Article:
Researchers Identify How GCC-Repeat Expansion in ZFHX3 Causes Spinocerebellar Ataxia Type 4

In 2010, K. Pattie Figueroa of the Spencer Fox Eccles School of Medicine at University of Utah was approached by a family whose child had spinocerebellar ataxia type 4 (SCA4). The family asked that Figueroa consider research into SCA4. This request catalyzed over a decade of research into this condition, which recently culminated into a discovery.

University of Utah Health shared that research spearheaded by Figueroa and Dr. Stefan Pulst, MD uncovered the underlying genetic cause of SCA4. According to their research, published in Nature Genetics:

Despite linkage to chromosome 16q in 1996, the mutation causing spinocerebellar ataxia type 4 (SCA4), a late-onset sensory and cerebellar ataxia, remained unknown.

To begin working towards an answer, the research team used long-read single-strand whole-genome sequencing (LR-GS), a relatively new sequencing technique. Through this, they explored the specific region in chromosome 16q in families affected by, and unaffected by, spinocerebellar ataxia type 4. The research team found that the ZFHX3 gene had a heterozygous GCC-repeat expansion. Essentially this means that there is a string of repeating DNA that is way too long.

The researchers believe that this interrupts autophagy, or cell recycling. Autophagy cleans up cellular waste and recycle damaged parts of the cells. Ultimately, this helps with cellular function and health. In SCA4, the gene mutations don’t allow the cells to properly recycle misfolded or clumped-together proteins, leading them to accumulate to the point of toxicity.

Researchers believe that this will provide families with more answers, as well as start the road towards effective drug development.

About Spinocerebellar Ataxia type 4 (SCA4)

Spinocerebellar ataxia (SCA) refers to a group of rare hereditary conditions in which parts of the nervous system that control movement are damaged. These lead to degenerative changes in the movement control portion of the brain, as well as occasionally in the spinal cord. There are multiple subtypes of spinocerebellar ataxia which are differentiated based on gene mutation. As described above, SCA4 was recently linked to GCC-repeat expansion in the ZFHX3 gene.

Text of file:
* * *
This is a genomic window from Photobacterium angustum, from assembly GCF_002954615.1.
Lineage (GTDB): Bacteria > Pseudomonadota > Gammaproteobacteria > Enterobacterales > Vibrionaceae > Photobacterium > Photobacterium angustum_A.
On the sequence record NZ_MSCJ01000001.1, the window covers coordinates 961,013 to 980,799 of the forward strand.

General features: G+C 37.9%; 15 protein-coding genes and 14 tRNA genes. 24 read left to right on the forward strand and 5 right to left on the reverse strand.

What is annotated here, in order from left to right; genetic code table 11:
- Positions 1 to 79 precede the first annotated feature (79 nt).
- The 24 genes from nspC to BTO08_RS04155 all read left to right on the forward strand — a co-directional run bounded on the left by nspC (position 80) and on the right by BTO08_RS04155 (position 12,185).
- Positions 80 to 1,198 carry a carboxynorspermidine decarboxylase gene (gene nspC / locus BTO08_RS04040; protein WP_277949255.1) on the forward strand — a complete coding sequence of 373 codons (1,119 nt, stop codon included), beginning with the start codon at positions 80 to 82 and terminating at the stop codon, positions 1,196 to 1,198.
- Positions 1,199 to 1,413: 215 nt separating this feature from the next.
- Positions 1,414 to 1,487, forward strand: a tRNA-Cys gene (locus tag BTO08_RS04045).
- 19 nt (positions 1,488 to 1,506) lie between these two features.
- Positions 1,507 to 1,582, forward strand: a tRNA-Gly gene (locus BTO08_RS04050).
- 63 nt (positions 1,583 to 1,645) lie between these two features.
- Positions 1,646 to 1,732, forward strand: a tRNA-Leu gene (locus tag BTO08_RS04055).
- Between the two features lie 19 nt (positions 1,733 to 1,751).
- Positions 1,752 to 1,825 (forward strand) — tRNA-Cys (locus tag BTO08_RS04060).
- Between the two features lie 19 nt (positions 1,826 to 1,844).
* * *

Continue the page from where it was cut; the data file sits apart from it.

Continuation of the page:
SCA4 is a very rare, progressive form of spinocerebellar ataxia that currently has no treatment and no cures. While symptoms can begin as early as someone’s late teens, SCA4 typically manifests in someone’s 40s or 50s. Symptoms of this condition may include:

  • Peripheral neuropathy (sensation loss in the hands/feet)
  • Dysarthria (difficulty speaking)
  • Muscle weakness and atrophy
  • Ataxia (difficulty coordinating movements)
  • Issues with walking and balance
  • An unsteady gait
  • Loss of reflexes

More rarely, people may experience double vision, nystagmus (involuntary eye movements), auditory impairments, or dysphagia (difficulty swallowing).

Jessica Lynn

Jessica Lynn

Jessica Lynn has an educational background in writing and marketing. She firmly believes in the power of writing in amplifying voices, and looks forward to doing so for the rare disease community.

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